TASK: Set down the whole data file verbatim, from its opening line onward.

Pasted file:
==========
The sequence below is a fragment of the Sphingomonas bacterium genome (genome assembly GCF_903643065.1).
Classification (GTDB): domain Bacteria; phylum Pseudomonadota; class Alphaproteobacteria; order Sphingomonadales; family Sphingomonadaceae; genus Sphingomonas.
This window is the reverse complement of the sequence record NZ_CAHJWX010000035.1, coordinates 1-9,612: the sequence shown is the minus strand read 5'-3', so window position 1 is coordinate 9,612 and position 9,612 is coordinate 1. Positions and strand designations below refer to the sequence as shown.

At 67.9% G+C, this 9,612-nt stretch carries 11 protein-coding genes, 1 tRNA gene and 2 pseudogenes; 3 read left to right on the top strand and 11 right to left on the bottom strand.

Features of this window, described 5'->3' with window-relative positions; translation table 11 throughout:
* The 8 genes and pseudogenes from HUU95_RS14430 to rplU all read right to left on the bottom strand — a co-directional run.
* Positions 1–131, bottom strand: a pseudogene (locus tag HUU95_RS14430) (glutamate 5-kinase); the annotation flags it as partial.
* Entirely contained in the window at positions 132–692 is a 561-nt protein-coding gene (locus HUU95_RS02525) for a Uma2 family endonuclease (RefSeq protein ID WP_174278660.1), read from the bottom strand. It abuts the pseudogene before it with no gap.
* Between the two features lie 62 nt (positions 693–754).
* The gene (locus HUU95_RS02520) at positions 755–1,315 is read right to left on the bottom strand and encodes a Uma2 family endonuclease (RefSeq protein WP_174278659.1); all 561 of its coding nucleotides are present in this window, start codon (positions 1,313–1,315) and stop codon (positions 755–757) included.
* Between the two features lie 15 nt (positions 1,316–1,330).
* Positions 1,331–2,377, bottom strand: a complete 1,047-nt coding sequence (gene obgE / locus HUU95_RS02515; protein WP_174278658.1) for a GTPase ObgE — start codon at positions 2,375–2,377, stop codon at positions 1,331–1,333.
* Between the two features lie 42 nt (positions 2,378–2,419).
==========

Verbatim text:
The sequence below is a fragment of the Sphingomonas bacterium genome (genome assembly GCF_903643065.1).
Classification (GTDB): domain Bacteria; phylum Pseudomonadota; class Alphaproteobacteria; order Sphingomonadales; family Sphingomonadaceae; genus Sphingomonas.
This window is the reverse complement of the sequence record NZ_CAHJWX010000035.1, coordinates 1-9,612: the sequence shown is the minus strand read 5'-3', so window position 1 is coordinate 9,612 and position 9,612 is coordinate 1. Positions and strand designations below refer to the sequence as shown.

At 67.9% G+C, this 9,612-nt stretch carries 11 protein-coding genes, 1 tRNA gene and 2 pseudogenes; 3 read left to right on the top strand and 11 right to left on the bottom strand.

Features of this window, described 5'->3' with window-relative positions; translation table 11 throughout:
* The 8 genes and pseudogenes from HUU95_RS14430 to rplU all read right to left on the bottom strand — a co-directional run.
* Positions 1–131, bottom strand: a pseudogene (locus tag HUU95_RS14430) (glutamate 5-kinase); the annotation flags it as partial.
* Entirely contained in the window at positions 132–692 is a 561-nt protein-coding gene (locus HUU95_RS02525) for a Uma2 family endonuclease (RefSeq protein ID WP_174278660.1), read from the bottom strand. It abuts the pseudogene before it with no gap.
* Between the two features lie 62 nt (positions 693–754).
* The gene (locus HUU95_RS02520) at positions 755–1,315 is read right to left on the bottom strand and encodes a Uma2 family endonuclease (RefSeq protein WP_174278659.1); all 561 of its coding nucleotides are present in this window, start codon (positions 1,313–1,315) and stop codon (positions 755–757) included.
* Between the two features lie 15 nt (positions 1,316–1,330).
* Positions 1,331–2,377, bottom strand: a complete 1,047-nt coding sequence (gene obgE / locus HUU95_RS02515; protein WP_174278658.1) for a GTPase ObgE — start codon at positions 2,375–2,377, stop codon at positions 1,331–1,333.
* Between the two features lie 42 nt (positions 2,378–2,419).